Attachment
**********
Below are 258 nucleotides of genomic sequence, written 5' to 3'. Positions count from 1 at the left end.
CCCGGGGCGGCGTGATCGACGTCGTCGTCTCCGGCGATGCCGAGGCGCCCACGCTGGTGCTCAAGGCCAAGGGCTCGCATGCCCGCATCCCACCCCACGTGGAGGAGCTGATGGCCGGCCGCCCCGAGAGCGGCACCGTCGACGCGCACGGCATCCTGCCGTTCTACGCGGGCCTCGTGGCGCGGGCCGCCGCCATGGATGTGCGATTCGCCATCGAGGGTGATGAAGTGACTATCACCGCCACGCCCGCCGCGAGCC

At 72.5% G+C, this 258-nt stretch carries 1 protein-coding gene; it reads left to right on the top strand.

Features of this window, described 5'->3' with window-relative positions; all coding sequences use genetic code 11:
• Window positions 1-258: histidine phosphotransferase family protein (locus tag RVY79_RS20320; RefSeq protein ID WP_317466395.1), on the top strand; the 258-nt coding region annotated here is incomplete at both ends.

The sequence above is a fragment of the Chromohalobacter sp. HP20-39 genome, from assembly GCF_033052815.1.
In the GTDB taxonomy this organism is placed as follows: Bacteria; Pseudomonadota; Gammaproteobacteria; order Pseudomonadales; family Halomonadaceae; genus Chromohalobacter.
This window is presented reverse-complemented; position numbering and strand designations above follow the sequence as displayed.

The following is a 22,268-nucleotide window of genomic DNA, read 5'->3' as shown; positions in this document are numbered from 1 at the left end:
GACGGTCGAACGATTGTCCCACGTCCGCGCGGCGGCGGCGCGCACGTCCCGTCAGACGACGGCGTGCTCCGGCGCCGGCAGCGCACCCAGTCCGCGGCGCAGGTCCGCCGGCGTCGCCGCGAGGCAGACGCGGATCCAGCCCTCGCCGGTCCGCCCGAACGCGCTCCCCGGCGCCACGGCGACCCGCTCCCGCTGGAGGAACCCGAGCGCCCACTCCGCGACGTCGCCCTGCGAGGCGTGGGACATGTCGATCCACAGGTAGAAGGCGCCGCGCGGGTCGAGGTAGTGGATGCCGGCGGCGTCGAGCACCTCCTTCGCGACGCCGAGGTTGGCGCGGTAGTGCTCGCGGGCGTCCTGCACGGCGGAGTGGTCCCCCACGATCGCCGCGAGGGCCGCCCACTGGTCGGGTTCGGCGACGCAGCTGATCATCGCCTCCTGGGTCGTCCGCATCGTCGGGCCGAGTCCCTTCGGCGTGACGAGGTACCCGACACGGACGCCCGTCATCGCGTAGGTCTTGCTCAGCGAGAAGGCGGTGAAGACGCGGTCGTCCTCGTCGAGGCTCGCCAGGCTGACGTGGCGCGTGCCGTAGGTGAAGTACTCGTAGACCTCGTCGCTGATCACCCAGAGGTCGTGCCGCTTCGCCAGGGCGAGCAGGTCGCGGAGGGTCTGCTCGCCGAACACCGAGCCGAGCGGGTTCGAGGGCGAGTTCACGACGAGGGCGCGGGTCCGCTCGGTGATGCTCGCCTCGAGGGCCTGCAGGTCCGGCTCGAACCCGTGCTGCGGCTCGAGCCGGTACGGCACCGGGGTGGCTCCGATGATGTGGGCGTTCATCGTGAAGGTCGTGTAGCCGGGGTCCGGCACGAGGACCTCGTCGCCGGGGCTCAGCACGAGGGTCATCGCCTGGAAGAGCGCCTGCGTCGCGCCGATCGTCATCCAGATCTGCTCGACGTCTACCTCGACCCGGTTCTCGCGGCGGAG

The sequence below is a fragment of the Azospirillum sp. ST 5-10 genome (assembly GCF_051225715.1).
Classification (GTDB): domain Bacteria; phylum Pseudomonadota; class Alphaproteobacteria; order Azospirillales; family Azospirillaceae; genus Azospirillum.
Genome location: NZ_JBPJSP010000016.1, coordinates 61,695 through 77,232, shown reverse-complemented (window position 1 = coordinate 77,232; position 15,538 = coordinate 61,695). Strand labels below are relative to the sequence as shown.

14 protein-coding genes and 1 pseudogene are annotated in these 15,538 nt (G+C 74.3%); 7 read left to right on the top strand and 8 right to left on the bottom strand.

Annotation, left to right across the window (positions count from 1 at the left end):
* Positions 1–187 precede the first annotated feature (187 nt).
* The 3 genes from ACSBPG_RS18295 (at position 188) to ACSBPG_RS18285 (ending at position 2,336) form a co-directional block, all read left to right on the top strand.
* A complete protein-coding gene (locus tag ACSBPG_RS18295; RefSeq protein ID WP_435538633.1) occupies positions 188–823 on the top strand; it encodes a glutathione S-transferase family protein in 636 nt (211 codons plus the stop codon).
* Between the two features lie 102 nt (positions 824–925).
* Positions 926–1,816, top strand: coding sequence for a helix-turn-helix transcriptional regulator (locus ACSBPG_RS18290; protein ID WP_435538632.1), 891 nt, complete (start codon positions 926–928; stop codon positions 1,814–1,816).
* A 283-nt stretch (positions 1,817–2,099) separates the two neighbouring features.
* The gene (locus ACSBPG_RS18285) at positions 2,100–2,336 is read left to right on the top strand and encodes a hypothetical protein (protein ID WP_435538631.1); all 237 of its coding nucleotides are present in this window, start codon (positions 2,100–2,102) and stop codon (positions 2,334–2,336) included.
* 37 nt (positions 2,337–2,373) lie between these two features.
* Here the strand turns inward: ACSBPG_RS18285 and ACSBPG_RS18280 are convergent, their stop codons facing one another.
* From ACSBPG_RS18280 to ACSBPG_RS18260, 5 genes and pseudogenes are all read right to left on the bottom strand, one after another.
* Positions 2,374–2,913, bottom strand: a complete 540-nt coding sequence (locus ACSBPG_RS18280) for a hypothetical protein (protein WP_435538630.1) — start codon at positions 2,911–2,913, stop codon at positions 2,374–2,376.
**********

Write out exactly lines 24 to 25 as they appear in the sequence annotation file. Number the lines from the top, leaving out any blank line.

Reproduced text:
* Here the strand turns inward: ACSBPG_RS18285 and ACSBPG_RS18280 are convergent, their stop codons facing one another.
* From ACSBPG_RS18280 to ACSBPG_RS18260, 5 genes and pseudogenes are all read right to left on the bottom strand, one after another.